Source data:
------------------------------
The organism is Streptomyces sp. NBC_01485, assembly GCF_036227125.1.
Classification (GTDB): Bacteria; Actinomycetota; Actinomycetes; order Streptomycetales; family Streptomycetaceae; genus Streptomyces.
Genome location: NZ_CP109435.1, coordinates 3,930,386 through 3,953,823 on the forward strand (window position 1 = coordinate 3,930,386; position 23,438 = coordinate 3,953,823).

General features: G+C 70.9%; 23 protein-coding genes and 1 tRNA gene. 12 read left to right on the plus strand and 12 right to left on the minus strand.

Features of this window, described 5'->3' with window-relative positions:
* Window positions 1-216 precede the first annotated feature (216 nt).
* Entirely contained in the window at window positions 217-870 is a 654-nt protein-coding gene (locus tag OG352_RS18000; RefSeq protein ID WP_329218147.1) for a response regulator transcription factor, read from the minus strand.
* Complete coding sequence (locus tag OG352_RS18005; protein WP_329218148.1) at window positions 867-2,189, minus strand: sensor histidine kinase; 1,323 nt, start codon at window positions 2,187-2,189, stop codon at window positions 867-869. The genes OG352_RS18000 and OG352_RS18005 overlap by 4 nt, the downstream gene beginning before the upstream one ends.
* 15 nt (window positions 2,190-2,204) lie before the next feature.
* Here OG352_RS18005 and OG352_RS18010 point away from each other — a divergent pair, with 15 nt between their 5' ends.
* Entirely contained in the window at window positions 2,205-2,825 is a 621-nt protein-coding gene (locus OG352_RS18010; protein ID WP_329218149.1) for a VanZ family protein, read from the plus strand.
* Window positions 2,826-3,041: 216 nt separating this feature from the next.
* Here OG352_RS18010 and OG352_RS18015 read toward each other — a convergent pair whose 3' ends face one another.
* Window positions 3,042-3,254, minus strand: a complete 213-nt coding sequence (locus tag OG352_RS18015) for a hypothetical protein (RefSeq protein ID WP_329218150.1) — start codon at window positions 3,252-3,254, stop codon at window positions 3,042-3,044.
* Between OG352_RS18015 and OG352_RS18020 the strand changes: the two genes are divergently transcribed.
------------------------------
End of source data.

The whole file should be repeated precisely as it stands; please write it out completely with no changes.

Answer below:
The organism is Streptomyces sp. NBC_01485, assembly GCF_036227125.1.
Classification (GTDB): Bacteria; Actinomycetota; Actinomycetes; order Streptomycetales; family Streptomycetaceae; genus Streptomyces.
Genome location: NZ_CP109435.1, coordinates 3,930,386 through 3,953,823 on the forward strand (window position 1 = coordinate 3,930,386; position 23,438 = coordinate 3,953,823).

General features: G+C 70.9%; 23 protein-coding genes and 1 tRNA gene. 12 read left to right on the plus strand and 12 right to left on the minus strand.

Features of this window, described 5'->3' with window-relative positions:
* Window positions 1-216 precede the first annotated feature (216 nt).
* Entirely contained in the window at window positions 217-870 is a 654-nt protein-coding gene (locus tag OG352_RS18000; RefSeq protein ID WP_329218147.1) for a response regulator transcription factor, read from the minus strand.
* Complete coding sequence (locus tag OG352_RS18005; protein WP_329218148.1) at window positions 867-2,189, minus strand: sensor histidine kinase; 1,323 nt, start codon at window positions 2,187-2,189, stop codon at window positions 867-869. The genes OG352_RS18000 and OG352_RS18005 overlap by 4 nt, the downstream gene beginning before the upstream one ends.
* 15 nt (window positions 2,190-2,204) lie before the next feature.
* Here OG352_RS18005 and OG352_RS18010 point away from each other — a divergent pair, with 15 nt between their 5' ends.
* Entirely contained in the window at window positions 2,205-2,825 is a 621-nt protein-coding gene (locus OG352_RS18010; protein ID WP_329218149.1) for a VanZ family protein, read from the plus strand.
* Window positions 2,826-3,041: 216 nt separating this feature from the next.
* Here OG352_RS18010 and OG352_RS18015 read toward each other — a convergent pair whose 3' ends face one another.
* Window positions 3,042-3,254, minus strand: a complete 213-nt coding sequence (locus tag OG352_RS18015) for a hypothetical protein (RefSeq protein ID WP_329218150.1) — start codon at window positions 3,252-3,254, stop codon at window positions 3,042-3,044.
* Between OG352_RS18015 and OG352_RS18020 the strand changes: the two genes are divergently transcribed.